SHARE
Dog Teeth
Dog Teeth
Download PDF

I think she actually likes it.

Here are some things I learned with my last dog, and why I am totally sticking with the toothbrushing with the new one:

First off, Im going to be honest: my last dog (Baxter) did not like to have his teeth brushed, at all, and eventually I just got tired of trying and started giving him treats that kept the tartar down a little bit. I do think it would have been preferable to regularly brush his teeth, but since I got him as a rescue and he didn’t love having his mouth touched, I figured I did the best I could with what I had.

When that dog passed away (at age 12), I was determined that, when we found another dog to join the family, I would make regularly tooth brushing/ mouth cleaning a habit from the very beginning. I am happy to say that I have been successful in this, and my new dog (age 11 months) has had her teeth brushed almost every day since we adopted her at 2 months old. This is a totally regular part of her life, and from the way she licks the toothpaste, I think she actually likes it.

Here are some things I learned with my last dog, and why I am totally sticking with the toothbrushing with the new one:

Lack of brushing can get painful for the dog and costly for you. Later in his life, Baxter developed a condition where his gums would grow down onto his teeth. Several times, we had to pay the vet to put him under anesthesia, where they would deep-clean the teeth and cut the gums back (ouch!). This was always at least a couple hundred dollars (once it was $500). I always, always felt terrible for him when it got to this point because I knew he was in pain. His teeth never got infected, but I do have a friend who has a dog with NO TEETH AT ALL because they kept getting infected and the vet eventually ended up pulling them all out. That was extremely costly (my friend wont tell me exactly how much, but she hinted at it going above $2,000).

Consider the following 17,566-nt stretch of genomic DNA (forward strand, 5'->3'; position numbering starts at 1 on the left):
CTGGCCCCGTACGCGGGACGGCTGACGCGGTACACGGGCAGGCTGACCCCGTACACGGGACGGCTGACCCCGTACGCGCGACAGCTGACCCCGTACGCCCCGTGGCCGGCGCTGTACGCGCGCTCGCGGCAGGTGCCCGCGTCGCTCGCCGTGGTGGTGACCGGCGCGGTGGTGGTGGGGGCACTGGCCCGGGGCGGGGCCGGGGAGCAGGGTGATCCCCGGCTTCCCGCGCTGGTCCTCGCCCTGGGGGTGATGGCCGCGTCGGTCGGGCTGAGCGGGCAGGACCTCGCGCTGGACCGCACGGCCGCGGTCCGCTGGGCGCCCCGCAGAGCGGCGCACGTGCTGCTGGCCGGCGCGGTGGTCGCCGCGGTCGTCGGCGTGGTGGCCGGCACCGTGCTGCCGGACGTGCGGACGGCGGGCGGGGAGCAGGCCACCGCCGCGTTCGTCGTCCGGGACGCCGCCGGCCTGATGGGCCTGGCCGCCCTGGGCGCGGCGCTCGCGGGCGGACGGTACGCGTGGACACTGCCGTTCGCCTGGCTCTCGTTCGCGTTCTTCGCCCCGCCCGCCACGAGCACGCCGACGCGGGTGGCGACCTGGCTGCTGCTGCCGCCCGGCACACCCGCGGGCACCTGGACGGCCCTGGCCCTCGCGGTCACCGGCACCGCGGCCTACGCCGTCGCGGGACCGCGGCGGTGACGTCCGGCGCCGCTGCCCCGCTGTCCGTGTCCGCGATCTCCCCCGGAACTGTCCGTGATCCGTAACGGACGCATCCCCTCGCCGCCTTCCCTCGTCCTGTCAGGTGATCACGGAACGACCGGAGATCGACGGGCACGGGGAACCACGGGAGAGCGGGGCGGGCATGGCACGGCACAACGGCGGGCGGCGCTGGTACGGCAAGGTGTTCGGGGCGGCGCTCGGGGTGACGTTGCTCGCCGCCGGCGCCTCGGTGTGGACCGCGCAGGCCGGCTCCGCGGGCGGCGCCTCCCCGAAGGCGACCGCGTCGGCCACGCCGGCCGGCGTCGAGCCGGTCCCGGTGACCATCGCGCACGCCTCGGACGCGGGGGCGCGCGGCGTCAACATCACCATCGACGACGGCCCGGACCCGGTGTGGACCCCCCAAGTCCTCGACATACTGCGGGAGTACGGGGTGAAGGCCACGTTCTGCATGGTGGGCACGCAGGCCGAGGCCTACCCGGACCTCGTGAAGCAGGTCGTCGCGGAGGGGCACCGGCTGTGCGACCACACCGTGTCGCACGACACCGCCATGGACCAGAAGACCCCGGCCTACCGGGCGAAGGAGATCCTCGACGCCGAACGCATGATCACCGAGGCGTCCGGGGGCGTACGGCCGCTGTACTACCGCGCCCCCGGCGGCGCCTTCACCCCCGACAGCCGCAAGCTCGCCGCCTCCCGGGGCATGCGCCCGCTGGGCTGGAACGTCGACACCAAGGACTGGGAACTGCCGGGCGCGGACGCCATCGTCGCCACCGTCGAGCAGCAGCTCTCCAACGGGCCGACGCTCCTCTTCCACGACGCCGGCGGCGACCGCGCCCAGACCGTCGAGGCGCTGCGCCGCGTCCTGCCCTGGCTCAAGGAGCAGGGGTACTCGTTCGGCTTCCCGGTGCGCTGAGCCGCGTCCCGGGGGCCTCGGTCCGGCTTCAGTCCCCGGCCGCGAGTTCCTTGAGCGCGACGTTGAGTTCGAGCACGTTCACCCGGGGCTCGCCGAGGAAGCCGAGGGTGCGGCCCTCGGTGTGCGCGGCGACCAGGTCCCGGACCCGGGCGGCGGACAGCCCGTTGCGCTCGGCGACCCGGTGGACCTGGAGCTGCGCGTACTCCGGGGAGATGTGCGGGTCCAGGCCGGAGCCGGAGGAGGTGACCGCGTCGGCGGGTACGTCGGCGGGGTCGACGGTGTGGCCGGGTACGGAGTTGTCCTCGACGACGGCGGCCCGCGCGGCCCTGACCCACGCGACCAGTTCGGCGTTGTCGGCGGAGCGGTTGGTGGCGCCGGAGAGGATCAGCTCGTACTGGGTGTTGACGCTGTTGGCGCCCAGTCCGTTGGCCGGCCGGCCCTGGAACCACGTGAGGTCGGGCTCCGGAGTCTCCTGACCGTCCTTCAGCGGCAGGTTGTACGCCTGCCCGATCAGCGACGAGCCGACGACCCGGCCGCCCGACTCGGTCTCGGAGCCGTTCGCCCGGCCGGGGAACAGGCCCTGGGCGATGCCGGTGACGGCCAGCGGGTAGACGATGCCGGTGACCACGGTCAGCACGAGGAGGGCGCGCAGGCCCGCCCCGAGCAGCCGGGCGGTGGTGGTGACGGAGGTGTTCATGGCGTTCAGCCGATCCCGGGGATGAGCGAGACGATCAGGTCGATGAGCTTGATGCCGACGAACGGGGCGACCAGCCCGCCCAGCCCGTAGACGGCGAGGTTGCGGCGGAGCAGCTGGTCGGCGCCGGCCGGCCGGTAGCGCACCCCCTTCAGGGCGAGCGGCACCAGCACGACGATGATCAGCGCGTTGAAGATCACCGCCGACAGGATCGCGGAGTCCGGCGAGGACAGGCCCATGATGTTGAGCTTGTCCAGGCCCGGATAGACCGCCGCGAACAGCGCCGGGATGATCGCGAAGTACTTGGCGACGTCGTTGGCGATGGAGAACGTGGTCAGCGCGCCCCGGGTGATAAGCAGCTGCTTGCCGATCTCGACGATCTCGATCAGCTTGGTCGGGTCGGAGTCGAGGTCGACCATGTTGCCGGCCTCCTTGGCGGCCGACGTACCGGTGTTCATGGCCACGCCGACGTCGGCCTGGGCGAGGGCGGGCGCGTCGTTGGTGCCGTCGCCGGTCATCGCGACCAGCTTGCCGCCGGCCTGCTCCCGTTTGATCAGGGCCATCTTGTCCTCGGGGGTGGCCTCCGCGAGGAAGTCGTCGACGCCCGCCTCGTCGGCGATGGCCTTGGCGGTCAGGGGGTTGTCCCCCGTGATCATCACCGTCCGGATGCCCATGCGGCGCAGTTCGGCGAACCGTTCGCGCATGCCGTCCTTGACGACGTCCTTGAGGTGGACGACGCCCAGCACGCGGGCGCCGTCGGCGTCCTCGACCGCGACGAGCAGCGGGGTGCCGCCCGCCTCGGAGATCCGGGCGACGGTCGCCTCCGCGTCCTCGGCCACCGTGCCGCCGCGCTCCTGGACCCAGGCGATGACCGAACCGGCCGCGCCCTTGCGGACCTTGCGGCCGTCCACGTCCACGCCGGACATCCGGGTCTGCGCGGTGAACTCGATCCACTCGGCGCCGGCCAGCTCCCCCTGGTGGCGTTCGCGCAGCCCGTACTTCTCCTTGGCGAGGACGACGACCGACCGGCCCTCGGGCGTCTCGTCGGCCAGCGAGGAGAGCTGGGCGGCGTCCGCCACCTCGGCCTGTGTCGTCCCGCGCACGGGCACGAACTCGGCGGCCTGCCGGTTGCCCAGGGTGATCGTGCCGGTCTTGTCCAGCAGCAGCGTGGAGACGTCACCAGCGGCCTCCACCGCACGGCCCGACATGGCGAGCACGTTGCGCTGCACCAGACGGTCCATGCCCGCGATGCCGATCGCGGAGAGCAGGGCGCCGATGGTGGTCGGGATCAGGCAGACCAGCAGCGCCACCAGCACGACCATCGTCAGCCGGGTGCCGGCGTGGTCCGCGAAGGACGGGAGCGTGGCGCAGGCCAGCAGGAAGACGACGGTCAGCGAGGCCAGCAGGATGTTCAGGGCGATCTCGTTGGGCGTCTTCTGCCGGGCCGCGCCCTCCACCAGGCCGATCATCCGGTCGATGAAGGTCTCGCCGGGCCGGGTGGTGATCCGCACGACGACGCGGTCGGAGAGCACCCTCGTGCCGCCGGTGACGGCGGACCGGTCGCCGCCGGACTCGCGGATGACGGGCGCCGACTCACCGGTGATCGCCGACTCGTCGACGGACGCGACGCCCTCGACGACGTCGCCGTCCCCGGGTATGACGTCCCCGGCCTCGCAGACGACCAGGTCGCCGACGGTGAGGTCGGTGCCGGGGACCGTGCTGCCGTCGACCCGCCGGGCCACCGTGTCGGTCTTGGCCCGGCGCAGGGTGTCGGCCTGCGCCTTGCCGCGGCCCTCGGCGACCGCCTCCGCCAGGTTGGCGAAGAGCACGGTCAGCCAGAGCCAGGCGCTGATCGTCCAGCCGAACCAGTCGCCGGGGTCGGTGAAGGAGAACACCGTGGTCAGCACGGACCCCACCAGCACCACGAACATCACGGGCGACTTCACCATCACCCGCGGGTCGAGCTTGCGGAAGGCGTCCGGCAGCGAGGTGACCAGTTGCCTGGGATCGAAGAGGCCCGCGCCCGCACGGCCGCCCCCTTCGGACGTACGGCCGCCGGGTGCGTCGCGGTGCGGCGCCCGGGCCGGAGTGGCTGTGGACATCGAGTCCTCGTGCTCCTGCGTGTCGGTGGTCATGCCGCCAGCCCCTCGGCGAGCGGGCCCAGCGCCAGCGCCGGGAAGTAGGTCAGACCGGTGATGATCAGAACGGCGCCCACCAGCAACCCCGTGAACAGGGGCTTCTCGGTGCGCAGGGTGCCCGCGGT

Sonic cleaning is a decent option. We had this done a couple of times (it was $95), and it did work-his teeth were shiny and white, and the gum overgrowth slowed down. Results would have been a lot better if I had been able to brush the teeth on a regular basis.

Start young for best results. As I mentioned, the new puppy (her name is Lola) has zero problem with my brushing her teeth. Her breath is great, her teeth look good, and there is no blood on any toys when she chews them (this is a key indicator of tartar buildup).

The bottom line: dental care for dogs can get costly, so do what you can to get in the habit of regularly brushing your dogs teeth (or whatever other method you prefer to keep their mouth clean). Your dog will thank you, your bank account will thank you, and I will thank you.

Comments

comments